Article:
KANSAS CITY, Mo. -- Seeing is believing.
Kansas City police say that's true of their current dashboard cameras, which are nearing the end of their usefulness. Replacing them with updated technology, according to Kansas City's police chief, will cost more than $7 million.
It`s a matter of safety and solid work.
Kansas City police officers have access to more than 300 vehicles with dash camera capabilities, and the systems are nearly obsolete.
KCPD Chief Richard Smith told police commissioners last week these cameras were purchased in 2007, and Coban, the manufacturer, isn't making parts for them anymore.
Those cameras, which are mounted near the highest point of the cars' windshields, begin recording as police go to work. A KCPD spokesperson said they begin recording no matter the police assignment.
Technology moves quickly, and the current crop of cameras is a dozen years old.
"We need to act fast. The clock is ticking," Capt. Tim Hernandez said Monday.
Hernandez, one of the department's public information officers, explained the cameras are a must when police enter dangerous situations.
The dash cameras connect to an onboard laptop computer, where they send recorded audio and video to a hard drive. Police retain that content for potential use in prosecution.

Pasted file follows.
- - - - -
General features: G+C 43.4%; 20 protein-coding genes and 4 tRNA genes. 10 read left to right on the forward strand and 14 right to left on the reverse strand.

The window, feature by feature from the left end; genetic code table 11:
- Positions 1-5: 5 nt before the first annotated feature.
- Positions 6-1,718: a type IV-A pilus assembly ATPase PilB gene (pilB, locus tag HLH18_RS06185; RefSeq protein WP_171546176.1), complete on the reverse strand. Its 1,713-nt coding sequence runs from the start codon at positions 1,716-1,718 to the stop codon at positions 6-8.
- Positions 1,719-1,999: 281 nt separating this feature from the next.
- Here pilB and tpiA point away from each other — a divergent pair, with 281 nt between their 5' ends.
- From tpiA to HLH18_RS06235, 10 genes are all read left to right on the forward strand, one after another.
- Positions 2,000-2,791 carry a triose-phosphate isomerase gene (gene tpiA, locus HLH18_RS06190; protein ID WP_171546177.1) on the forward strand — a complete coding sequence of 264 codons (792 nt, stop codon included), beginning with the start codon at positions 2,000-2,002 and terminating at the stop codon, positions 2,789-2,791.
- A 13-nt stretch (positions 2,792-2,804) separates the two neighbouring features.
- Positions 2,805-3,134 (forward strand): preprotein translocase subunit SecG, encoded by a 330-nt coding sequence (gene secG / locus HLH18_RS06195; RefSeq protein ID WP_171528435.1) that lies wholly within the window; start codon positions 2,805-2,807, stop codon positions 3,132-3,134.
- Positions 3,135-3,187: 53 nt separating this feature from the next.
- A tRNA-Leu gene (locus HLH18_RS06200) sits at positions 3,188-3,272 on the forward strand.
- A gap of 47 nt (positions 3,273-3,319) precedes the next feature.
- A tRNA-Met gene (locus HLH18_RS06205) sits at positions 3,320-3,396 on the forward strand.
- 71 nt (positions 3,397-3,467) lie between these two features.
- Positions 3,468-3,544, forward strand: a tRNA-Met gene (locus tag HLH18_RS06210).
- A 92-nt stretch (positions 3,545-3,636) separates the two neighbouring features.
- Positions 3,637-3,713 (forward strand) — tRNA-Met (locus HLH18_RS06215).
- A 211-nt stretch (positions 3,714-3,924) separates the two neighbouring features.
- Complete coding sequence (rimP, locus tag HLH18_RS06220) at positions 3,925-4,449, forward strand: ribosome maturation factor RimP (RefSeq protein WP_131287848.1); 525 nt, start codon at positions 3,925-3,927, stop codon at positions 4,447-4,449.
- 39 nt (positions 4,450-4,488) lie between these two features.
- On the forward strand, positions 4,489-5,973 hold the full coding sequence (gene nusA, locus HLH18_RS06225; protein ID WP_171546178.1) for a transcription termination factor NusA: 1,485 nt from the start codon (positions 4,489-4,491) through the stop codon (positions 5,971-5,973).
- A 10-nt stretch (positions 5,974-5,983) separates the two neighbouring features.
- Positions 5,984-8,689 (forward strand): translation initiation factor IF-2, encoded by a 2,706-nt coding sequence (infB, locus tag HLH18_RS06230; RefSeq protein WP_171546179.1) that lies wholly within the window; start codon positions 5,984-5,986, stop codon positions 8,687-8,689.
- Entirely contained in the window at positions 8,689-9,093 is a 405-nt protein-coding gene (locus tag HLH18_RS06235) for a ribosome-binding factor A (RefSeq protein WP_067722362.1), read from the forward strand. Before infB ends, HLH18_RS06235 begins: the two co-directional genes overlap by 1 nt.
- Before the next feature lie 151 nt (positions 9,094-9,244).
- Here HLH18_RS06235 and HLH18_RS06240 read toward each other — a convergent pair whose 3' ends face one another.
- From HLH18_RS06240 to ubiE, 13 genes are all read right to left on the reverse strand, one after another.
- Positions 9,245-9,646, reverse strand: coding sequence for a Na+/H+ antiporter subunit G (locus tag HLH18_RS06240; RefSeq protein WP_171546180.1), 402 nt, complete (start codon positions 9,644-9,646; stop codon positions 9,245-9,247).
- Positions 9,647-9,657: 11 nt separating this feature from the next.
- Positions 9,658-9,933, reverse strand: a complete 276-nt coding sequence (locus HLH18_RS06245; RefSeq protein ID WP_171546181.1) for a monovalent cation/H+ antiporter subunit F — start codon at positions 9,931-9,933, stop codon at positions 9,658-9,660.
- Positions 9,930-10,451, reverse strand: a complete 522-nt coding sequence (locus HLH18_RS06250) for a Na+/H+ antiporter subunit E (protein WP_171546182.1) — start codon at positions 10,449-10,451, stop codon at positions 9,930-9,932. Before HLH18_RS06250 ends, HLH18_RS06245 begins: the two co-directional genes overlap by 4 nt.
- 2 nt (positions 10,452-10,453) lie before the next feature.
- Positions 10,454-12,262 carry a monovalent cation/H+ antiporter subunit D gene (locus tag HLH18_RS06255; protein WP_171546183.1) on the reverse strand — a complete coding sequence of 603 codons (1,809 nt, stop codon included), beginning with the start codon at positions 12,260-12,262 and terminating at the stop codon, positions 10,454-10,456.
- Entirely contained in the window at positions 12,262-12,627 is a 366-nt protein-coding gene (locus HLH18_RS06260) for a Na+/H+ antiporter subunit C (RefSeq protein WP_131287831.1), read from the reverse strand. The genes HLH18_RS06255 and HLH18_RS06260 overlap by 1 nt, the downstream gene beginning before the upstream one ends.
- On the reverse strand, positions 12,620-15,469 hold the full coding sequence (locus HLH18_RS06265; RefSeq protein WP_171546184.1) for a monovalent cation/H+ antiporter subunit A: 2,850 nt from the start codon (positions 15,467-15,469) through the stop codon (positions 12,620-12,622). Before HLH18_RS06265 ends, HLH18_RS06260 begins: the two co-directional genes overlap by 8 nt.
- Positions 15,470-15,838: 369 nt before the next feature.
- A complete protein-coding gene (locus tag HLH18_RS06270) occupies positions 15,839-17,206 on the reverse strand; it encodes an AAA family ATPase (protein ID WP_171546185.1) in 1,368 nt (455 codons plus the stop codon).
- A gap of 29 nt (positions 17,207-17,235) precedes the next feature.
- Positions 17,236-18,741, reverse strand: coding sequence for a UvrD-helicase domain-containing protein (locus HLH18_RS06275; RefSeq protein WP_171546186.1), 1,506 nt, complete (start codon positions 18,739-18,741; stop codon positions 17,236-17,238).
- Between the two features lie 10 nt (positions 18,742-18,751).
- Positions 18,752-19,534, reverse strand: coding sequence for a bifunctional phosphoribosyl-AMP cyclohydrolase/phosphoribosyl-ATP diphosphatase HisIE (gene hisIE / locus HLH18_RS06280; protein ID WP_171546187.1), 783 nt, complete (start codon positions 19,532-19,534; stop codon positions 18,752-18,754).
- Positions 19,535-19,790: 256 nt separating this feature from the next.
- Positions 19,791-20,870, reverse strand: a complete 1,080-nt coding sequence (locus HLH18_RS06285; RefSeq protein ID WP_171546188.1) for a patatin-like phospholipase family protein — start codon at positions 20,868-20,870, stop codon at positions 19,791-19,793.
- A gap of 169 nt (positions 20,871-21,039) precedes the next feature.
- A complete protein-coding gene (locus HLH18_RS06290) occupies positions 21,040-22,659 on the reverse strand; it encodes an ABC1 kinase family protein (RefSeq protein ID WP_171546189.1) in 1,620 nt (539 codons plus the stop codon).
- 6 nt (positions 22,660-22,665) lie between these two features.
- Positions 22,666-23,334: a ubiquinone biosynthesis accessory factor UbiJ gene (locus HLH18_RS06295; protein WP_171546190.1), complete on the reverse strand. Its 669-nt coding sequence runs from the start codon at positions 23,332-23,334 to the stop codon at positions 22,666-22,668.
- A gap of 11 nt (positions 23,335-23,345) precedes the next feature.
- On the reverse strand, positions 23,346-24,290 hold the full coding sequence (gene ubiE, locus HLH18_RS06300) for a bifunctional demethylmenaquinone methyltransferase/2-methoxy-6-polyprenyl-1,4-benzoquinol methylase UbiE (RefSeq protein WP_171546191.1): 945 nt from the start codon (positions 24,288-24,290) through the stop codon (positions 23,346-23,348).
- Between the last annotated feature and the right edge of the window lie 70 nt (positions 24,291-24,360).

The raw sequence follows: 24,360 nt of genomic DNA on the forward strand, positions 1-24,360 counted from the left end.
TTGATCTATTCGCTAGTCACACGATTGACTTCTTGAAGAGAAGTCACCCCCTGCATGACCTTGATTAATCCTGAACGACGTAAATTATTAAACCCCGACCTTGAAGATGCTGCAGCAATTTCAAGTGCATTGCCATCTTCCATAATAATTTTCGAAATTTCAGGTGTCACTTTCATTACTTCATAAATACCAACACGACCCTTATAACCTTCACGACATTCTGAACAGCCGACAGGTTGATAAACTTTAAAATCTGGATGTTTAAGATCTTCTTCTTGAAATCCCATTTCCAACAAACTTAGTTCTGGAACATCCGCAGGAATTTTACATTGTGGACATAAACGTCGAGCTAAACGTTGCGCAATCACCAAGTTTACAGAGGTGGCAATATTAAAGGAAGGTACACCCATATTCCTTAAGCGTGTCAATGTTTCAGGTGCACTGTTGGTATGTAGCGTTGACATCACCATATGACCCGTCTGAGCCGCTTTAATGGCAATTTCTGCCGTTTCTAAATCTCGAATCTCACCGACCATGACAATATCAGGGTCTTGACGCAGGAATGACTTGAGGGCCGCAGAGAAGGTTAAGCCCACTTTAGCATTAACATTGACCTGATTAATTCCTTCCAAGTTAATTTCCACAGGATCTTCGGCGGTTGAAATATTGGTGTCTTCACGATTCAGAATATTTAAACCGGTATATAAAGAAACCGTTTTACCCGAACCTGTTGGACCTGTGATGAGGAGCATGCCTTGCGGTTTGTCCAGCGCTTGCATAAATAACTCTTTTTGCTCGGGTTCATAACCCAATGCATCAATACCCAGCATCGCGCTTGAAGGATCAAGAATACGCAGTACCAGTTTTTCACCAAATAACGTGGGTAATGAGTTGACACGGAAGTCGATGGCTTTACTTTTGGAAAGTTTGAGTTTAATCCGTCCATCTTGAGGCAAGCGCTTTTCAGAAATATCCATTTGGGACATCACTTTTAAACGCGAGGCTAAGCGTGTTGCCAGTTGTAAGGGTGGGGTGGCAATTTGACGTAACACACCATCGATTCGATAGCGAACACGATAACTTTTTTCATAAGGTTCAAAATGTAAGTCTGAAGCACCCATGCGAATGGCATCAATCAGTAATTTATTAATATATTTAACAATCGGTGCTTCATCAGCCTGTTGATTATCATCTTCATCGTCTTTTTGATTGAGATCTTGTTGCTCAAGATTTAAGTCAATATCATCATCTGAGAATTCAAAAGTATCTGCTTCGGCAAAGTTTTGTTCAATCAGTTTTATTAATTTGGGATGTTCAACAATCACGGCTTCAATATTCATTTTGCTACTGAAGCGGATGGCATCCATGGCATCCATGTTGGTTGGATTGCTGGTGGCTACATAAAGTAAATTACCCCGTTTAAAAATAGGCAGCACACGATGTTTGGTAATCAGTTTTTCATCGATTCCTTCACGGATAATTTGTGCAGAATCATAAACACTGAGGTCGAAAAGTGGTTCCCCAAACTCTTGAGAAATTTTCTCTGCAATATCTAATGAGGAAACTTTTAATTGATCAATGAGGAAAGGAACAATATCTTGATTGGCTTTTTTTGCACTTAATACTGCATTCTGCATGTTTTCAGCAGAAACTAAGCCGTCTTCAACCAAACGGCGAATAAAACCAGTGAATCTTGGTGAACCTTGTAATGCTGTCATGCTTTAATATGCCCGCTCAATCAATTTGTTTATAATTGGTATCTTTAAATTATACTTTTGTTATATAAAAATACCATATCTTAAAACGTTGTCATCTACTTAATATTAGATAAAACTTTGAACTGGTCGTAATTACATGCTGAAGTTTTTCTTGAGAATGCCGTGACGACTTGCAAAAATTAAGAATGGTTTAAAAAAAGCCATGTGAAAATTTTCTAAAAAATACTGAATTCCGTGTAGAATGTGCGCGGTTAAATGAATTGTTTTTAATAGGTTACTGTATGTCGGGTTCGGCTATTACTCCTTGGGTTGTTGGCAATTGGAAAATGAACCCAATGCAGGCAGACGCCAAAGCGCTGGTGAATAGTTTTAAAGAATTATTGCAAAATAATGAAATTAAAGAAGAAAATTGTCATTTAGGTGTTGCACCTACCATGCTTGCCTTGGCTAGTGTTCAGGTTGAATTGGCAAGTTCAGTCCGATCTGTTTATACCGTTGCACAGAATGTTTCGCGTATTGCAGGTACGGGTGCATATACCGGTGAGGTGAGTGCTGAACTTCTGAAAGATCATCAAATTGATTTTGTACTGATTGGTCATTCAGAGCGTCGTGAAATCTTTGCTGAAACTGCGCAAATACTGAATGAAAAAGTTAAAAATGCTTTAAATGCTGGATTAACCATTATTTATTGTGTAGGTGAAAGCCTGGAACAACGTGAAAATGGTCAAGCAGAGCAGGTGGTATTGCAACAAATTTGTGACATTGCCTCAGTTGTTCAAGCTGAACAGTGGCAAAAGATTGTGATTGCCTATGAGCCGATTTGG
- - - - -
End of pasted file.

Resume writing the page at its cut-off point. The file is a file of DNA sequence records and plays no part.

"We activate our cameras whenever we're on a call for service. Anytime, we're in an interaction, with a citizen of the community, we activate our cameras," Hernandez said.
However, the new gear won't come cheap. Last Tuesday, Smith told the Kansas City Police Board new cameras will cost $7.2 million, money that isn't in the police department budget.
Chris Hernandez, director of communications for the city government, told FOX4 News some of those expenses could be offset using money from local public safety sales taxes.
Smith said he's seeking a system that will be compatible with body cameras, which police asked for last year. A KCPD spokesperson said funding for those cameras has yet to be identified.
"We think we have a way to fund 340 brand new units," Smith said last Tuesday. "We have stolen pieces from one system to put in the next to keep it struggling along until we identify the new system."
Hernandez said the department is using some cars that don't have a dash camera. He points out these cams have two significant purposes: they keep police officers safe, but they keep them accountable, too.